BY THOMAS A KEMPIS
Nihil Obstat and Imprimatur, 1941
CHAPTER 47: THAT ALL GRIEVOUS THINGS ARE TO BE
ENDURED FOR LIFE EVERLASTING
SON, let not the labors which thou hast undertaken for My sake crush thee, neither let tribulations, from whatever source, cast thee down; but in every occurrence let My promise strengthen and console thee.
I am sufficient to recompense thee beyond all bounds and measure.
It is not long thou hast to labor here, nor shalt thou be always oppressed with sorrows.
Wait a little, and thou shalt see a speedy end of suffering.
The hour cometh when all labor and trouble shall be no more.
All is little and short which passeth away with time.
2. Mind what thou art about: labor faithfully in My vineyard: I will be thy reward.
Write, read, sing, lament, keep silence, pray, bear adversities manfully: eternal life is worth all these, and greater combats.
Peace shall come on one day, which is known to the Lord.
And it will not be day or night, such as it is at present; but light everlasting, infinite brightness, steadfast peace and safe repose.
Thou shalt not then say: Who shall deliver me from the body of this death?
Neither shalt thou cry out: Woe is me that my sojourning is prolonged; for death shall be no more, but never-failing health; no anxiety, but blessed delight, and a society sweet and glorious.
3. Oh! if thou couldst see the everlasting crowns of the Saints in Heaven, and in how great glory they now triumph, who appeared contemptible heretofore to this world, and as it were even unworthy of life, doubtless thou wouldst immediately cast thyself down to the very earth, and wouldst rather be ambitious to be in subjection to all, than to have precedence over so much as one.
Neither wouldst thou covet the pleasant days of this life, but wouldst rather be glad to suffer tribulation for God's sake; and esteem it the greatest gain to be reputed as nothing amongst men.
4. Oh, if thou didst but relish these things, did they penetrate deep into thy heart, how wouldst thou dare so much as once to complain! Ought not all painful labors to be endured for everlasting life?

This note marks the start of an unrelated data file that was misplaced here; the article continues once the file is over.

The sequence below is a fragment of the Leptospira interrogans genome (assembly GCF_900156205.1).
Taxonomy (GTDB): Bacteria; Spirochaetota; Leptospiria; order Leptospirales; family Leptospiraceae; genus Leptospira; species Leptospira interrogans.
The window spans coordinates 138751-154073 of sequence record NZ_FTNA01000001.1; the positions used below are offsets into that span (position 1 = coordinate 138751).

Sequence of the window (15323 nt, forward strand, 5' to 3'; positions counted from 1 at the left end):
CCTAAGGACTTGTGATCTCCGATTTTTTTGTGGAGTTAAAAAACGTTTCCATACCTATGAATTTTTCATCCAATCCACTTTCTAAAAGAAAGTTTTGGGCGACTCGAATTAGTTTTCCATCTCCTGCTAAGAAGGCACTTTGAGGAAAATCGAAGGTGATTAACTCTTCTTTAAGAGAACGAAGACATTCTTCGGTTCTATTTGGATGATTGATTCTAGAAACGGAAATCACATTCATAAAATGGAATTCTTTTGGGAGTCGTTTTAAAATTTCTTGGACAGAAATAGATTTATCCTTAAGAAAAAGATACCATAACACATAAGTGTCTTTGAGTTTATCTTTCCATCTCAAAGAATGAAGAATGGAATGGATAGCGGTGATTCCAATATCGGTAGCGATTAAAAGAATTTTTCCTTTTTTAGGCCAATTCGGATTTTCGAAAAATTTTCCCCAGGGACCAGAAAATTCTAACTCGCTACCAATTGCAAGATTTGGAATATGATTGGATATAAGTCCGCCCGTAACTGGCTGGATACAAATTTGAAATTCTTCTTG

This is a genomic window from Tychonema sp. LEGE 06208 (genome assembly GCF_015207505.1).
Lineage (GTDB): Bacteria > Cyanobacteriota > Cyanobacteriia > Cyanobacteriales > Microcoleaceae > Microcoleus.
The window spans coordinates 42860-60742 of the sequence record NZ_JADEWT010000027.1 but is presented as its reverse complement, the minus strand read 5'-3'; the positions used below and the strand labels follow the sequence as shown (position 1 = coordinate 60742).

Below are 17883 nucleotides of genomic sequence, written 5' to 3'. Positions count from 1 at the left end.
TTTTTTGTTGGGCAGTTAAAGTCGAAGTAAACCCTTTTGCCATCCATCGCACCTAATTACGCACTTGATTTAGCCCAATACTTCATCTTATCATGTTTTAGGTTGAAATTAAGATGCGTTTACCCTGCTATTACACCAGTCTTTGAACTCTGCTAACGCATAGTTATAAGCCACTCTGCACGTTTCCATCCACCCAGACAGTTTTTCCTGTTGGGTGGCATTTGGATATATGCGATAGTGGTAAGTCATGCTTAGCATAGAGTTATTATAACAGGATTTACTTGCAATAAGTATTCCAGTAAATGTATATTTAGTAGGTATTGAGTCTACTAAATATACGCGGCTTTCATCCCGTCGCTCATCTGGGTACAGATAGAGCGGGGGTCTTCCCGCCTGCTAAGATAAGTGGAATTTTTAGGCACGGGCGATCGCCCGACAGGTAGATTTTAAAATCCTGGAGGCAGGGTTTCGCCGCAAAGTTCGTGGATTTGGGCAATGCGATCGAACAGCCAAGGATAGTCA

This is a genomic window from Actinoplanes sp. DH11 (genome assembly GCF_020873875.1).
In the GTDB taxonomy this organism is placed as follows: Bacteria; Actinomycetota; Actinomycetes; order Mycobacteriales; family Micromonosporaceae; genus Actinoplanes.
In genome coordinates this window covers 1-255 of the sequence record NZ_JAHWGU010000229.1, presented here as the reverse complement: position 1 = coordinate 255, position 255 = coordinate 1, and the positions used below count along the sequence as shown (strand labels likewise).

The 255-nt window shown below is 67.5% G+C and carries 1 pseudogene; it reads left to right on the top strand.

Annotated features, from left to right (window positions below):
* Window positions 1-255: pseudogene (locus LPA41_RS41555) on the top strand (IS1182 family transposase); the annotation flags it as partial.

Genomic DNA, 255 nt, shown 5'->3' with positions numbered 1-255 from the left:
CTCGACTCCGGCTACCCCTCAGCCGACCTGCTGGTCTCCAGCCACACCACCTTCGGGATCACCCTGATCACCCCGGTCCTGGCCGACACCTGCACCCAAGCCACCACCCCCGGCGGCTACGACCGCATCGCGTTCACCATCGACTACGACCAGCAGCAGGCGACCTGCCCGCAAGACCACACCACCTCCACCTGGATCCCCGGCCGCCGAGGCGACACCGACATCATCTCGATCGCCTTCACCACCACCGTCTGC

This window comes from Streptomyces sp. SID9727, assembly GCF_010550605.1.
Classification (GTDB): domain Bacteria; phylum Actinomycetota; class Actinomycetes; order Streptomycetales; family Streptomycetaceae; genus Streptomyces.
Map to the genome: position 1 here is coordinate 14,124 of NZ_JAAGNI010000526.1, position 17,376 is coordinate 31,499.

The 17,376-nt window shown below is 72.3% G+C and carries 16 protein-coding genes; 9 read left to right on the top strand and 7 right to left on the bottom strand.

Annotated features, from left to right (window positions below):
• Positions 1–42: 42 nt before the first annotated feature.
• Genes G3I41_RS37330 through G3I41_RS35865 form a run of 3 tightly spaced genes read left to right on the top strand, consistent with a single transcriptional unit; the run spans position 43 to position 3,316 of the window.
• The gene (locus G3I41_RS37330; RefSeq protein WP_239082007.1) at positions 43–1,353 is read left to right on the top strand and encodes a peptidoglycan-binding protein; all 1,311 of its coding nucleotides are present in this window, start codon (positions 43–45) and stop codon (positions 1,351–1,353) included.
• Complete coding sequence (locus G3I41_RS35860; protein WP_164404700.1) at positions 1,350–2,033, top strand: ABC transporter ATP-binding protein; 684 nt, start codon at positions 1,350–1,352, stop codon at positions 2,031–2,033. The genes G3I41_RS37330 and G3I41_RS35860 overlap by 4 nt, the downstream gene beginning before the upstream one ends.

It is no small matter to lose or gain the kingdom of God.
Lift up, therefore, thy face to Heaven; behold I and all My Saints with Me, who in this world have had a great conflict, now rejoice, are comforted now, are now secure, are now at rest; and they shall for all eternity abide with Me in the kingdom of My Father.
How hard is this saying: That salvation is only to be obtained by a life of continual suffering, by constantly fighting against and by ever renouncing and dying to ourselves! But how are we encouraged to submit to such a course, by the hope and assurance of eternal happiness, which will be the reward we shall receive in exchange for the disappointments and miseries of this present time! Nothing will afford us such great consolation at the hour of death, as the good use we have made of sufferings; then shall we find that we have done nothing purely for God, but what we have done contrary to ourselves, and that a truly Christian life must necessarily be a life of crosses and self-denials.
AS, O God, we believe and hope for the good things of eternity, grant that we
may so use the transitory miseries of this life as to obtain the permanent felicity of the next. At the hour of death what shall we not wish to have done, to have suffered, and renounced for the sake of obtaining Heaven! Instill, O Lord, into our hearts something of the desires we shall then entertain to no purpose, that we may now really renounce and die to ourselves. Grant we may never consider anything as great but what is eternal, and regard all that passes away with time, as little and contemptible. O happiness! O joy! O eternal felicity! console us under the afflictions of our mortal course. And since we must of necessity repent either in time or for all eternity, suffer either in this life or in the next, grant us, we beseech Thee, O Jesus, patiently to endure all present evils, in hopes of obtaining future bliss and happiness. Amen.